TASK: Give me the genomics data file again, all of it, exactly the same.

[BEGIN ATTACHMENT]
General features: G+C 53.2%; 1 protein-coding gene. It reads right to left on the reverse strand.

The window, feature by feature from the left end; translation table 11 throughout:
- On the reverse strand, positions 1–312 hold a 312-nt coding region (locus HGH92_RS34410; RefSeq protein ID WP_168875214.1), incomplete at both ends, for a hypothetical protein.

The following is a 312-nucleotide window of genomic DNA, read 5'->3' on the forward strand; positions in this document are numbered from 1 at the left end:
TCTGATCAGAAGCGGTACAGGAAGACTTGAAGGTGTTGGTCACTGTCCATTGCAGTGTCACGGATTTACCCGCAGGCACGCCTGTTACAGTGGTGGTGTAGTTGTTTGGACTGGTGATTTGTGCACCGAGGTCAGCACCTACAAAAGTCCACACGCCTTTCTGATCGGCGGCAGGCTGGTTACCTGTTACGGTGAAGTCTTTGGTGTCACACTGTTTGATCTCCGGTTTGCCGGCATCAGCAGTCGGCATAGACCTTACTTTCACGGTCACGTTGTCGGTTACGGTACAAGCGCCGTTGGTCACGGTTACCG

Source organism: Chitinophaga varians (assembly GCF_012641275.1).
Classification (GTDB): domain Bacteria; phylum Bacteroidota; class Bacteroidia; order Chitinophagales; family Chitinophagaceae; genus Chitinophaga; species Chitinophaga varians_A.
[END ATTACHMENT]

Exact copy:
General features: G+C 53.2%; 1 protein-coding gene. It reads right to left on the reverse strand.

The window, feature by feature from the left end; translation table 11 throughout:
- On the reverse strand, positions 1–312 hold a 312-nt coding region (locus HGH92_RS34410; RefSeq protein ID WP_168875214.1), incomplete at both ends, for a hypothetical protein.

The following is a 312-nucleotide window of genomic DNA, read 5'->3' on the forward strand; positions in this document are numbered from 1 at the left end:
TCTGATCAGAAGCGGTACAGGAAGACTTGAAGGTGTTGGTCACTGTCCATTGCAGTGTCACGGATTTACCCGCAGGCACGCCTGTTACAGTGGTGGTGTAGTTGTTTGGACTGGTGATTTGTGCACCGAGGTCAGCACCTACAAAAGTCCACACGCCTTTCTGATCGGCGGCAGGCTGGTTACCTGTTACGGTGAAGTCTTTGGTGTCACACTGTTTGATCTCCGGTTTGCCGGCATCAGCAGTCGGCATAGACCTTACTTTCACGGTCACGTTGTCGGTTACGGTACAAGCGCCGTTGGTCACGGTTACCG

Source organism: Chitinophaga varians (assembly GCF_012641275.1).
Classification (GTDB): domain Bacteria; phylum Bacteroidota; class Bacteroidia; order Chitinophagales; family Chitinophagaceae; genus Chitinophaga; species Chitinophaga varians_A.